Politicians in Montana this week have been debating House Bill 167 as it makes its way through the House Judiciary Committee. The bill, sponsored by Rep. Keith Regier, R-Kalispell, carries the short title of "Criminalize offense involving death to an unborn child."
After anti-abortion legislation failed repeatedly in Montana, the supporters finally wised up and started repackaging their efforts in order to find the proper wording to fool their constituents.
Their efforts started in earnest in 2009 with "personhood" legislation — Senate Bill 406 — which looked to constitutionally define a person in Montana.
On the surface, this seemed like a pretty ridiculous waste of legislators' time. It's not like we have a bunch of extra-terrestrials from another planet called Gloopton running around the state trying to gain residency and vote on hunting regulations.
"Oh, no," the legislation seemed to say, "we're not going have some ET dropping in on Big Sky Country with his third eye and tentacles thinking he's one of us and stinking up our polling booths. He ain't no person. We'll make our constitution prove it."
It eventually came out in the news that this was the pro-life folks spin-doctoring the legislative process: Define "personhood" as beginning at the point of conception, then all laws pertaining to people pertain to the fetus, thus abortion is murder and, voila, we have anti-abortion laws.
Normally, I get a little huffy when someone tries to pull a fast one on me. It's like being offered a can of peanut brittle that's actually filled with spring-loaded snakes. I really want the candy, and all I get is a heart attack.
I have to admit, though, if that law had passed, I would've been sorely tempted to get pregnant just so I could walk into the police station and demand to have my fetus arrested for illegally parking on my bladder. Seriously, a pregnant woman being forced to go potty every 30 minutes because of the pain and discomfort caused to her by another person? Doesn't that constitute criminal harassment?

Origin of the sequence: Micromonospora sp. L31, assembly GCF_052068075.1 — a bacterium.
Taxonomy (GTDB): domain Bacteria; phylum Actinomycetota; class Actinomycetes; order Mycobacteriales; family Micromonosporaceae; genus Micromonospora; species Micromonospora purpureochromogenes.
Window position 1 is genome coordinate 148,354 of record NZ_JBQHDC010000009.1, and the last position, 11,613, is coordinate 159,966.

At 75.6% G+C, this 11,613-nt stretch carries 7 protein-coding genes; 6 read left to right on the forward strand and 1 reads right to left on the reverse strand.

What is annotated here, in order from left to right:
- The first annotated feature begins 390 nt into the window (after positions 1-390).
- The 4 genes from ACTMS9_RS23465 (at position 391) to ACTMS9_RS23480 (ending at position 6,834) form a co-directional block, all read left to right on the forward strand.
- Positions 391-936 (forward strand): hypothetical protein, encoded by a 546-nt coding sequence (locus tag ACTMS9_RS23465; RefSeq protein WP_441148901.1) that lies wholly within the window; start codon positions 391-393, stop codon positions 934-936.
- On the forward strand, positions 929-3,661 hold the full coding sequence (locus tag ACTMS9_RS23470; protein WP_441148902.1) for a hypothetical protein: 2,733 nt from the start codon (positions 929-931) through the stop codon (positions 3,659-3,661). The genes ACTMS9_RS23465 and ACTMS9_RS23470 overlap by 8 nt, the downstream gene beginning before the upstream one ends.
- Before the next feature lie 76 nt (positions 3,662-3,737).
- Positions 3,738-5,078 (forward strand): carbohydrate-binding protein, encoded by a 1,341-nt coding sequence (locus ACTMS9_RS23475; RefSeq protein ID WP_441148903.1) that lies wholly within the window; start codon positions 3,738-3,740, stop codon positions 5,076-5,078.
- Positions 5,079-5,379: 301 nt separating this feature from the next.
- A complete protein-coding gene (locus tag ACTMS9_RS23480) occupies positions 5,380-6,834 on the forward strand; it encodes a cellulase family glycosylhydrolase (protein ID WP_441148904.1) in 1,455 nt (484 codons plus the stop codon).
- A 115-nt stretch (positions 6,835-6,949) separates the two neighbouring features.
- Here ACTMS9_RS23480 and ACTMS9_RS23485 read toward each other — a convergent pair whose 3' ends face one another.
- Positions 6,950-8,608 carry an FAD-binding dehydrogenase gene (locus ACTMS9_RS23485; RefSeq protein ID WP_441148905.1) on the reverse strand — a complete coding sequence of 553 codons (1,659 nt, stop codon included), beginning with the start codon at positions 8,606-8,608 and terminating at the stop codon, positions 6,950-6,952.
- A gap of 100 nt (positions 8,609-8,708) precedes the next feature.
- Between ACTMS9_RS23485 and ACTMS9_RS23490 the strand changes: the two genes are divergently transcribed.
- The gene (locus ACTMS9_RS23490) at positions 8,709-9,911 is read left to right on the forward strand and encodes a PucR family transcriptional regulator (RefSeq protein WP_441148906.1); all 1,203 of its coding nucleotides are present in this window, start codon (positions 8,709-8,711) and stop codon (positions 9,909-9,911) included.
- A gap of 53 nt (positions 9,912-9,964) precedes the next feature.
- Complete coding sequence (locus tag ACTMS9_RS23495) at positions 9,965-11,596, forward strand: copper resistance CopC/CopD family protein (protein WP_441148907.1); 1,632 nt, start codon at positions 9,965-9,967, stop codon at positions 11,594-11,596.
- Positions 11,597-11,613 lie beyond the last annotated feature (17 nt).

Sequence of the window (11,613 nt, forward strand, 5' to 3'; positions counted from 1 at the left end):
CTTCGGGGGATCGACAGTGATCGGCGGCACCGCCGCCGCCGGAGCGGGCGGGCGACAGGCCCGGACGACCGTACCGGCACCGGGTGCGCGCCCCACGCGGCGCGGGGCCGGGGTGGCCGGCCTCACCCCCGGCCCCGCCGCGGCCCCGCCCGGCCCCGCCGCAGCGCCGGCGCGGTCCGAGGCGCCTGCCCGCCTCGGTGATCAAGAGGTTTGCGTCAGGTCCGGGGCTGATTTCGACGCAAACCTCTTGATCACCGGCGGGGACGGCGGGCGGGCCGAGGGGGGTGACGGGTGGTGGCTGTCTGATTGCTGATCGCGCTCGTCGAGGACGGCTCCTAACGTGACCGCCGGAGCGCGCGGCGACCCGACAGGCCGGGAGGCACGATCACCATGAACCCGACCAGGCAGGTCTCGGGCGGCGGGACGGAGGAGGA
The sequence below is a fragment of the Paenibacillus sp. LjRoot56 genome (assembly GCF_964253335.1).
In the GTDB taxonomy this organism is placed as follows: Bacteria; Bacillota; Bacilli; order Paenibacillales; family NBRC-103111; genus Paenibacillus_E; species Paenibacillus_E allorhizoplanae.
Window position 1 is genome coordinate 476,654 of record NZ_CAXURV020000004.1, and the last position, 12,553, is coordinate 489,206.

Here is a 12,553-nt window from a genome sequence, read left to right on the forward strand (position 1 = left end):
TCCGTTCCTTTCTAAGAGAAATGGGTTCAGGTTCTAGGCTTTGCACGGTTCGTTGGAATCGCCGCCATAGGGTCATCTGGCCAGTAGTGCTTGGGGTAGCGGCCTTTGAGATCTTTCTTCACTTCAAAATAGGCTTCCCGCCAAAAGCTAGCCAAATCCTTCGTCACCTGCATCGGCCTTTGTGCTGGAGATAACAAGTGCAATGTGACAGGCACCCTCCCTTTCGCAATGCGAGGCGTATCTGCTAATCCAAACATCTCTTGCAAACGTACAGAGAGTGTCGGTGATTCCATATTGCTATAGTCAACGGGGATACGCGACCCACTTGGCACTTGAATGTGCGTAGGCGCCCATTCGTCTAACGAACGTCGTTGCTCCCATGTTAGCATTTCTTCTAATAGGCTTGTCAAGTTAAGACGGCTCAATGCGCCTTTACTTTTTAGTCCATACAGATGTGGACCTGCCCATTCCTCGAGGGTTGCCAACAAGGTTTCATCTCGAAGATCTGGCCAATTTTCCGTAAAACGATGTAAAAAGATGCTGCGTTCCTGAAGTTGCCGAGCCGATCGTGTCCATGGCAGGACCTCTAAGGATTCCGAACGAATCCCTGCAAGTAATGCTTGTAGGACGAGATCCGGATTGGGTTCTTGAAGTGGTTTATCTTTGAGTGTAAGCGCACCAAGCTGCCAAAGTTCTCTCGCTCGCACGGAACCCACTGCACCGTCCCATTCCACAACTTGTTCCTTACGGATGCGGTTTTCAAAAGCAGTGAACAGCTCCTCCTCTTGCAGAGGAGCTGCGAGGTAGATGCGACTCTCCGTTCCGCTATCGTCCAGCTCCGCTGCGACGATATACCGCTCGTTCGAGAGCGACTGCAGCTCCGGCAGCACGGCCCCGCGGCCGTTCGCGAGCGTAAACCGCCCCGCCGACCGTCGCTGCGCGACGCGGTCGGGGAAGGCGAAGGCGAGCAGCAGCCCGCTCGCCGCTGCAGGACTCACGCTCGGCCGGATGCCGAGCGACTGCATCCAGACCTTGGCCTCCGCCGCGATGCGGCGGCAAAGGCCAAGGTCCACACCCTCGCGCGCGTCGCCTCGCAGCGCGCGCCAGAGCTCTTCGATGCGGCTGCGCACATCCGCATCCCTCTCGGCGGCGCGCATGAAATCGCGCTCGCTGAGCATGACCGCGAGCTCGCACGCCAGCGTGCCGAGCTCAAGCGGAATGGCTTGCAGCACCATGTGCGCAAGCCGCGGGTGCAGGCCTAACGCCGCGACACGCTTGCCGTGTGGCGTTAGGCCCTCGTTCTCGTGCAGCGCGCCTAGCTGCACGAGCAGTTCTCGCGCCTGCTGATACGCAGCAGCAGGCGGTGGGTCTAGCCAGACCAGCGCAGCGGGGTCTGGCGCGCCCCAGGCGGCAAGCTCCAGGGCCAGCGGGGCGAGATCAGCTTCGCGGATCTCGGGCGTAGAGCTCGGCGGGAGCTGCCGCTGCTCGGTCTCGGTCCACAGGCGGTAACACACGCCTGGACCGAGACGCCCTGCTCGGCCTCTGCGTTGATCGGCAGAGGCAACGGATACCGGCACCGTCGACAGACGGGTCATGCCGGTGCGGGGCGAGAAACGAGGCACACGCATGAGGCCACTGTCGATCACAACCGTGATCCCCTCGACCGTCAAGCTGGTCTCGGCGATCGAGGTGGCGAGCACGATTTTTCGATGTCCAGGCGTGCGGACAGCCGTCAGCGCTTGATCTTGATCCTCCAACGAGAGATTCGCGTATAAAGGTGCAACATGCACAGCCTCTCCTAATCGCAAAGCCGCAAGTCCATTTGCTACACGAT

Oh well. It would've been fun, but the bill was shut down in standing committee, and now we're only left with the debate about whether or not the world is a better place for not having a Pam Jr. to muck it up.
But the backers of that legislation must've been encouraged by their success at repackaging their product, so this new round of legislation has an all new and improved rhetoric.
"Personhood" is now a passe term, even "abortion" talk is being shunned. Matt Gouras, with Montana's Associated Press office, reported that Regier, "the sponsor of a bill making it illegal to kill an unborn child, says the proposal has nothing to do with abortion."
Which might be a relief to the pro-choicers if the bill didn't include amendments to Montana Code Annotated sections on deliberate homicide and smitigated deliberate homicide for an "unborn child." Then defines "unborn child" as "a human who is conceived but not yet born."
Um, I'm only a liberal arts major, but that sounds like the whole "personhood" thingy again. Why hide it?
It reminds me of those dark days in the early 1990s when the common, investment-hungry person knew that pyramid schemes were bad, but Ponzi schemes hadn't caught on as popular means of scamming investors. Those poor investment brokers had to get inventive.
A friend of ours got suckered into investing in an pyramid scheme because it was described as a "snowflake business model." The swindler had given him an illustration with the big-money earner in the center of a pattern that radiated out to the suckers in a snowflake pattern, rather than downward creating the classic pyramid.
Our friend kept pointing at the handy diagram and insisting that this wasn't a pyramid, "It's clearly a snowflake!"
Snowflake, snow job, I don't know. I think, though, I need a big shovel to sort through it all.
(And research on "dark suckers" in the '90s revealed that light bulbs don't illuminate — they suck Pam Burkeup the dark at http://viewnorth40.wordpress.com.)